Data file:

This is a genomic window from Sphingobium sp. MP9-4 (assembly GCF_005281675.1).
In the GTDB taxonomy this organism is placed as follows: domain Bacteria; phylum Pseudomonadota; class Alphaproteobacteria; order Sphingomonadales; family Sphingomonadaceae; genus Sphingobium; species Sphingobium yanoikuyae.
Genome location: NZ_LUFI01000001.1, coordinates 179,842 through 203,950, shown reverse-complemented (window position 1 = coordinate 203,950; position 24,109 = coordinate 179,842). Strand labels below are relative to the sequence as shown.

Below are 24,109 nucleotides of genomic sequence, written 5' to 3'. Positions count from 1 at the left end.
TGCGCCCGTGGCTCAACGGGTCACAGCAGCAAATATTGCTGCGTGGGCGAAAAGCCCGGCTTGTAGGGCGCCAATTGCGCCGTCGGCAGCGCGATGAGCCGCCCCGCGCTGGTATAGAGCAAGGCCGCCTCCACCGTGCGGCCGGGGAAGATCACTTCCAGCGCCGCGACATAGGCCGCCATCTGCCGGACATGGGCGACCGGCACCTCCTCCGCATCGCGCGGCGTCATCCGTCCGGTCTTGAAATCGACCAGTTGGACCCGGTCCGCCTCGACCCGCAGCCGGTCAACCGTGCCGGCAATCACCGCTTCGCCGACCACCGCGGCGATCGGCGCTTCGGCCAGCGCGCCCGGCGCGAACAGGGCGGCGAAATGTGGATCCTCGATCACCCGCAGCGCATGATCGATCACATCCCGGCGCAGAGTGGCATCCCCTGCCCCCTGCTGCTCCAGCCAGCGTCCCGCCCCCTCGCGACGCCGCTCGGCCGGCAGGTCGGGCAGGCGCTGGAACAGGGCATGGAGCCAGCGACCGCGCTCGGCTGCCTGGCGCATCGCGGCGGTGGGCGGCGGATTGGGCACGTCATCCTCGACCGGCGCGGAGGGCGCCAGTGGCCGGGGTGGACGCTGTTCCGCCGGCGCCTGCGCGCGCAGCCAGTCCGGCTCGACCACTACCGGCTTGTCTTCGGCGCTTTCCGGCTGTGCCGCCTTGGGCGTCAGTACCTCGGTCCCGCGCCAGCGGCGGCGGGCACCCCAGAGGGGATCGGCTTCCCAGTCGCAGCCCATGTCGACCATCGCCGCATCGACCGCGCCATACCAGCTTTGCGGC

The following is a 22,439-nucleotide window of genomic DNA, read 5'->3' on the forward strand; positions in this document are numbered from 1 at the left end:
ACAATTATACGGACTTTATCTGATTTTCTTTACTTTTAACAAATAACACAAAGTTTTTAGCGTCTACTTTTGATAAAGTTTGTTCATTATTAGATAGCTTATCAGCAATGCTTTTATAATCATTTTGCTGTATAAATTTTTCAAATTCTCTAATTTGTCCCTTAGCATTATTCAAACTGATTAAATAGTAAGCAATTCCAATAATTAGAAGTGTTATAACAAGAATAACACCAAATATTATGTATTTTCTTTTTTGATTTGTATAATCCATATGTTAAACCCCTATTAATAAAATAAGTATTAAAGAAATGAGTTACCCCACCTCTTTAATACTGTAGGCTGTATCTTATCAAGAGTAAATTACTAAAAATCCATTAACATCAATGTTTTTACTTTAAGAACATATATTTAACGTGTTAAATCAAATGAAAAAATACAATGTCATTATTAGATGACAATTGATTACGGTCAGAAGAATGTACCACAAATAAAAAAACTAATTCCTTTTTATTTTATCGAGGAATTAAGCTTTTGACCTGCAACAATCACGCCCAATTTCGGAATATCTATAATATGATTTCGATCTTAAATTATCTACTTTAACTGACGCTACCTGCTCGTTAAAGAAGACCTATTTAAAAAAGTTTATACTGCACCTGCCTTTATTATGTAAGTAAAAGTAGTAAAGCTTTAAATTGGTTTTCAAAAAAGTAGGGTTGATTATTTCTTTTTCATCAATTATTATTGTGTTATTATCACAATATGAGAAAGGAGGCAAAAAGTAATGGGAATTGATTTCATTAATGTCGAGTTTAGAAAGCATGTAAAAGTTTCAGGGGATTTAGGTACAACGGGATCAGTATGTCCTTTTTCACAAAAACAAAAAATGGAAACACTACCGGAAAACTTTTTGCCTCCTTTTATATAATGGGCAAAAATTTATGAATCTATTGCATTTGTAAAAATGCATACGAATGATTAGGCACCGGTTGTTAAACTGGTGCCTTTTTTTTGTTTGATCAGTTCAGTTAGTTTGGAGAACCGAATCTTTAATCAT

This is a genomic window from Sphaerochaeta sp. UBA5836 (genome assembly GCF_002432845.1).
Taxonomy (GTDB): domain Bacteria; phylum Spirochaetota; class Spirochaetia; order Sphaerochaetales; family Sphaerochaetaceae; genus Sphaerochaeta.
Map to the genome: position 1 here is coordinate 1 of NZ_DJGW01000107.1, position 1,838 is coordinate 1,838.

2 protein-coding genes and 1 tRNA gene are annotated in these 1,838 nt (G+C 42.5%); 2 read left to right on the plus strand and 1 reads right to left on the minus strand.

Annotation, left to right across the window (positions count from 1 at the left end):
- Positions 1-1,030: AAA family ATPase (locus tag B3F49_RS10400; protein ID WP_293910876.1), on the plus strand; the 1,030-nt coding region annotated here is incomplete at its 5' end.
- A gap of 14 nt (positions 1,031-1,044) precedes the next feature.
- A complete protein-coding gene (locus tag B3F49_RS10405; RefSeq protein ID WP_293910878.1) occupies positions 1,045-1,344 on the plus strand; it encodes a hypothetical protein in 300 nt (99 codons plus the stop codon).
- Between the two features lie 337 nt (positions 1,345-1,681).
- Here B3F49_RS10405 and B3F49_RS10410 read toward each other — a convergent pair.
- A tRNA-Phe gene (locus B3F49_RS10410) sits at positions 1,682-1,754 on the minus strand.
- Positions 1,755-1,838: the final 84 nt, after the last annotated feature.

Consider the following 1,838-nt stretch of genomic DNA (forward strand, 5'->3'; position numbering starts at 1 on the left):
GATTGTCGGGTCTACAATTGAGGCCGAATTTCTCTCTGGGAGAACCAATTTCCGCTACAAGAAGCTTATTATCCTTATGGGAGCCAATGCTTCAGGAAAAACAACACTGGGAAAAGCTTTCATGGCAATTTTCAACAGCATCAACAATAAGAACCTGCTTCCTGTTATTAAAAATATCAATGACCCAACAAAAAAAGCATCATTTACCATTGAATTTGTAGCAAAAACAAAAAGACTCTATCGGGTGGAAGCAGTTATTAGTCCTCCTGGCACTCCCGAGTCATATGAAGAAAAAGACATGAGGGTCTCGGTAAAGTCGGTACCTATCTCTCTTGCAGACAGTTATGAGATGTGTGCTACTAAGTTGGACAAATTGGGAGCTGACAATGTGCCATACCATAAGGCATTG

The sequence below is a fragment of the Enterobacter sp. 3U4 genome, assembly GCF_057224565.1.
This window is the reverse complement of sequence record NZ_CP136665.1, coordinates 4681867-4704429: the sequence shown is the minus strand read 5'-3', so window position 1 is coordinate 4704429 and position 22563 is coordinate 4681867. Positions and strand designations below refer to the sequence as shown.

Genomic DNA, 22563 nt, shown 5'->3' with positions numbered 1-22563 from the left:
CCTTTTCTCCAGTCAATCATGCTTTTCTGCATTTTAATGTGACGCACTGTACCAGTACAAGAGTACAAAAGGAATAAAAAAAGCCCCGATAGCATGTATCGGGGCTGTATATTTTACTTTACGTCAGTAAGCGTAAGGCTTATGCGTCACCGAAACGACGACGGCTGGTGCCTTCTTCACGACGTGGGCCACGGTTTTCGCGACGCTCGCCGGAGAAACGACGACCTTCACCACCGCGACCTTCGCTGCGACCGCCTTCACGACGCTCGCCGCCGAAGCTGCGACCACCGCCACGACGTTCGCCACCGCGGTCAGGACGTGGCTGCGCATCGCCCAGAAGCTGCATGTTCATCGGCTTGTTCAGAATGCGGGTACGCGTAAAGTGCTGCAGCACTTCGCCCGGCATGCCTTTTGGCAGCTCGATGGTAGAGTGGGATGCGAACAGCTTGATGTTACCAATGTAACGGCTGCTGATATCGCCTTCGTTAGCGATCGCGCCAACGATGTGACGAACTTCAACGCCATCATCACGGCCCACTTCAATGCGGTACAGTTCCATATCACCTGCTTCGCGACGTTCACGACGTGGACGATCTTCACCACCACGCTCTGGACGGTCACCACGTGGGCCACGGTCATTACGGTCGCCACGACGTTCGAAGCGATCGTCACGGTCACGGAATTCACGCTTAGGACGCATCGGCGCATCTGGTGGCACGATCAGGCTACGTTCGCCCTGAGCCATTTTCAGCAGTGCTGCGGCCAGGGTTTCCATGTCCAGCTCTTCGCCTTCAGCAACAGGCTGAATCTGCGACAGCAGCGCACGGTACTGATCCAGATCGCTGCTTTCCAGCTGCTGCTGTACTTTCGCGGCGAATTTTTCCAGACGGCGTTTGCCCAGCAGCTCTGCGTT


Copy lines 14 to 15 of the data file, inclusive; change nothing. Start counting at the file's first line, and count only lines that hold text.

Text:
- A gap of 14 nt (positions 1,031-1,044) precedes the next feature.
- A complete protein-coding gene (locus tag B3F49_RS10405; RefSeq protein ID WP_293910878.1) occupies positions 1,045-1,344 on the plus strand; it encodes a hypothetical protein in 300 nt (99 codons plus the stop codon).